More information are available in our PPC FAQ.

To burn the downloaded ISO(s), you have to select raw-burning. How you do this is highly program-dependent. We will discuss cdrecord, k3b and the MacOS burning possibilities here; more information can be found in our Gentoo FAQ and the PPC FAQ.

  • With cdrecord, you simply type cdrecord dev=/dev/hdc (replace /dev/hdc with your CD-RW drive's device path) followed by the path to the ISO file :)
  • With k3b, select Tools > CD > Burn Image. Then you can locate your ISO file within the 'Image to Burn' area. Finally click Start.
  • With Mac OS X Panther, launch Disk Utility from Applications/Utilities, select Open from the Images menu, select the mounted disk image in the main window and select Burn in the Images menu.
  • With Mac OS X Jaguar, launch Disk Copy from Applications/Utilities, select Burn Image from the File menu, select the ISO and click the Burn button.

2.d. Booting the PPC LiveCD(s)

Default: Apple/IBM

On NewWorld machines place the LiveCD in the CD-ROM and reboot the system. When the system-start-bell sounds, simply hold down the 'C' until the CD loads.

If you have an OldWorld Mac the bootable portion of the livecd can't be used. Instead you need to download BootX and have a working MacOS installed on your system. You need to copy the BootX Extension from the unpacked archive-file into the Extensions Folder and make a new directory called Linux Kernels in the System Folder. In the next step you need to copy the G3 kernel and the initrd.img.gz from the LiveCD into the Linux Kernels directory. Then reboot the system and wait for BootX to load. After BootX loaded you still have to set up a few items. In the options dialog you need to check Use Specified RAM Disk and select the initrd.img.gz which you put in the Linux Kernels directory. The ramdisk size should be set to at least 32000. Furthermore the kernel argument needs to be set to rw init=/linuxrc cdroot. Eventually you are able to boot the LiveCD when you select Linux on Startup.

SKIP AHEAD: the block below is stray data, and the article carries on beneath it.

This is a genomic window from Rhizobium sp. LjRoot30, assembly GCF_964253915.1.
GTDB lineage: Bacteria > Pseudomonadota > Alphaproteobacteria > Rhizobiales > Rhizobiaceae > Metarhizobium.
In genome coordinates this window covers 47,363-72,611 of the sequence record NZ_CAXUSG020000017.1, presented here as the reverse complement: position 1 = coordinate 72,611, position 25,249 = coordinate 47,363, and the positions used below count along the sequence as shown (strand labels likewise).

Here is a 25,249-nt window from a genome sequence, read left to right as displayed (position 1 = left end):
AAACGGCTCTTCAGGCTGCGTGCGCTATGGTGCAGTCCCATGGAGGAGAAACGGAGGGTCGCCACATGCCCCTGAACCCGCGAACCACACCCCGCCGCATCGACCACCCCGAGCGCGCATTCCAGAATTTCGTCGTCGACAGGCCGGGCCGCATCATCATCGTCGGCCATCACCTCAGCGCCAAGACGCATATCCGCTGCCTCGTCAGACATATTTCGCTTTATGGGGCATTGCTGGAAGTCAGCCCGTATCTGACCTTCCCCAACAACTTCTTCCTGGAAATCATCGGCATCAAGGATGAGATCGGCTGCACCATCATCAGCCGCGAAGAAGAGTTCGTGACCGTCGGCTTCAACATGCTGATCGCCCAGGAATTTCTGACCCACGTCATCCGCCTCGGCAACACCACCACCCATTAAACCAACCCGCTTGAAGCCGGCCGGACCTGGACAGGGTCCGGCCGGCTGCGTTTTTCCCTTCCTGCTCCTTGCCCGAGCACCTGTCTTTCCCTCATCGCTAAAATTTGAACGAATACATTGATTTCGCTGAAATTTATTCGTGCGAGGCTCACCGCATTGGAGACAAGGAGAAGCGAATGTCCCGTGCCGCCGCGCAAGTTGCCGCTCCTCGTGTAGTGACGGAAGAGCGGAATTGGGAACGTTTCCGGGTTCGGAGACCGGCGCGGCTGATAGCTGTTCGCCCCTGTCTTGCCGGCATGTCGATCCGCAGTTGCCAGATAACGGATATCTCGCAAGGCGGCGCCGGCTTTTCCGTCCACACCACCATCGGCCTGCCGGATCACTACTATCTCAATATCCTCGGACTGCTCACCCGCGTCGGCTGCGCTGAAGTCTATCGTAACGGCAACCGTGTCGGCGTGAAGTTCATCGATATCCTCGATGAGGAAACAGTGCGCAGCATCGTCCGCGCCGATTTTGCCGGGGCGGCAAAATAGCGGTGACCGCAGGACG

After the LiveCD loaded, you will be greeted by a friendly welcome message and a boot: prompt at the bottom of the screen.

At this prompt you are able to select a kernel for the subarchitecture you use. We provide G3, G4 and G5. All kernels are built with support for multiple CPUs, but they will boot on single processor machines as well.

You are also able to tweak some kernel options at this prompt. The following table lists the available boot options you can add:

Boot Option Description
video This option takes one of the following vendor-specific tags: radeonfb, rivafb, atyfb, aty128 or ofonly. You can follow this tag with the resolution and refreshrate you want to use. For instance video=radeonfb:1280x1024@75. If you are uncertain what to choose, ofonly will most certainly work.
nol3 Disables level 3 cache on some PowerBooks (needed for at least the 17")
debug Enables verbose booting, spawns an initrd shell that can be used to debug the LiveCD
sleep=X Wait X seconds before continuing; this can be needed by some very old SCSI CD-ROMs which don't speed up the CD quick enough
bootfrom=X Boot from a different device

At this prompt, hit enter, and a complete Gentoo Linux environment will be loaded from the CD. Continue with And When You're Booted....

Alternative: Pegasos

On the Pegasos simply insert the CD and at the SmartFirmware boot-prompt type boot cd /boot/pegasos root=/dev/ram0 init=/linuxrc looptype=gcloop cdroot. If you need any special boot options you can append them to the command-line. For instance boot cd /boot/pegasos root=/dev/ram0 init=/linuxrc looptype=gcloop cdroot video=radeonfb:1280x1024@75 mem=256M.

And When You're Booted...

You will be greeted by a root ("#") prompt on the current console. You can also switch to other consoles by pressing Alt-fn-F2, Alt-fn-F3 and Alt-fn-F4. Get back to the one you started on by pressing Alt-fn-F1.

If you are installing Gentoo on a system with a non-US keyboard, use loadkeys to load the keymap for your keyboard. To list the available keymaps, execute ls /usr/share/keymaps/i386. Do not use the keymaps in ppc or mac as they are for ADB-based OldWorld machines.

Code Listing 4.1: Listing available keymaps

(PPC uses x86 keymaps on most systems. The mac/ppc keymaps provided
 on the LiveCD are ADB keymaps and unusable with the LiveCD kernel)
# ls /usr/share/keymaps/i386

Now load the keymap of your choice:

Code Listing 4.2: Loading a keymap

# loadkeys be-latin1

Now continue with Extra Hardware Configuration.